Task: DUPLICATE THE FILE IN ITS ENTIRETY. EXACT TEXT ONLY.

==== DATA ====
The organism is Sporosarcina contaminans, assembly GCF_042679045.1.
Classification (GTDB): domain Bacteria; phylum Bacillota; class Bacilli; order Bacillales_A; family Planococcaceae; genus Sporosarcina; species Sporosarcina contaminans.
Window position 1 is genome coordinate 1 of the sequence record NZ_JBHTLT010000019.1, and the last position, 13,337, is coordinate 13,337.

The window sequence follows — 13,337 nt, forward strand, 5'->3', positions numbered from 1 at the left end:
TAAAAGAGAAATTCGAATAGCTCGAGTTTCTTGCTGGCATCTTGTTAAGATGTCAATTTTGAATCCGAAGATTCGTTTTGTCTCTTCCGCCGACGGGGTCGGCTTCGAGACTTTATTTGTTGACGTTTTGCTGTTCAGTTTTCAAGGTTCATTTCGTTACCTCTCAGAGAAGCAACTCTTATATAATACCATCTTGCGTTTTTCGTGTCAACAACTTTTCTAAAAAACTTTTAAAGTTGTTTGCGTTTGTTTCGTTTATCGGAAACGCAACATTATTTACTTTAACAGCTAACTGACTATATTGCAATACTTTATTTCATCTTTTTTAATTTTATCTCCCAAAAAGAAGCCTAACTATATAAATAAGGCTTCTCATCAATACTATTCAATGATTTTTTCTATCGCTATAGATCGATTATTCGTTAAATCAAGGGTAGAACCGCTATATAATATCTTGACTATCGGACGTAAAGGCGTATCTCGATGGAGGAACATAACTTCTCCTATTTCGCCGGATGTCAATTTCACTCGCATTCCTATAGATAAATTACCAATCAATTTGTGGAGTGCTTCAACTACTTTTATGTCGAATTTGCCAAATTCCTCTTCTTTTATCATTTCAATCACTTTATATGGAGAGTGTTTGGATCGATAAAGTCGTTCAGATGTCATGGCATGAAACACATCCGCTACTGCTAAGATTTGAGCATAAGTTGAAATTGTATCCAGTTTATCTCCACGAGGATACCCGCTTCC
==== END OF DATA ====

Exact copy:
The organism is Sporosarcina contaminans, assembly GCF_042679045.1.
Classification (GTDB): domain Bacteria; phylum Bacillota; class Bacilli; order Bacillales_A; family Planococcaceae; genus Sporosarcina; species Sporosarcina contaminans.
Window position 1 is genome coordinate 1 of the sequence record NZ_JBHTLT010000019.1, and the last position, 13,337, is coordinate 13,337.

The window sequence follows — 13,337 nt, forward strand, 5'->3', positions numbered from 1 at the left end:
TAAAAGAGAAATTCGAATAGCTCGAGTTTCTTGCTGGCATCTTGTTAAGATGTCAATTTTGAATCCGAAGATTCGTTTTGTCTCTTCCGCCGACGGGGTCGGCTTCGAGACTTTATTTGTTGACGTTTTGCTGTTCAGTTTTCAAGGTTCATTTCGTTACCTCTCAGAGAAGCAACTCTTATATAATACCATCTTGCGTTTTTCGTGTCAACAACTTTTCTAAAAAACTTTTAAAGTTGTTTGCGTTTGTTTCGTTTATCGGAAACGCAACATTATTTACTTTAACAGCTAACTGACTATATTGCAATACTTTATTTCATCTTTTTTAATTTTATCTCCCAAAAAGAAGCCTAACTATATAAATAAGGCTTCTCATCAATACTATTCAATGATTTTTTCTATCGCTATAGATCGATTATTCGTTAAATCAAGGGTAGAACCGCTATATAATATCTTGACTATCGGACGTAAAGGCGTATCTCGATGGAGGAACATAACTTCTCCTATTTCGCCGGATGTCAATTTCACTCGCATTCCTATAGATAAATTACCAATCAATTTGTGGAGTGCTTCAACTACTTTTATGTCGAATTTGCCAAATTCCTCTTCTTTTATCATTTCAATCACTTTATATGGAGAGTGTTTGGATCGATAAAGTCGTTCAGATGTCATGGCATGAAACACATCCGCTACTGCTAAGATTTGAGCATAAGTTGAAATTGTATCCAGTTTATCTCCACGAGGATACCCGCTTCC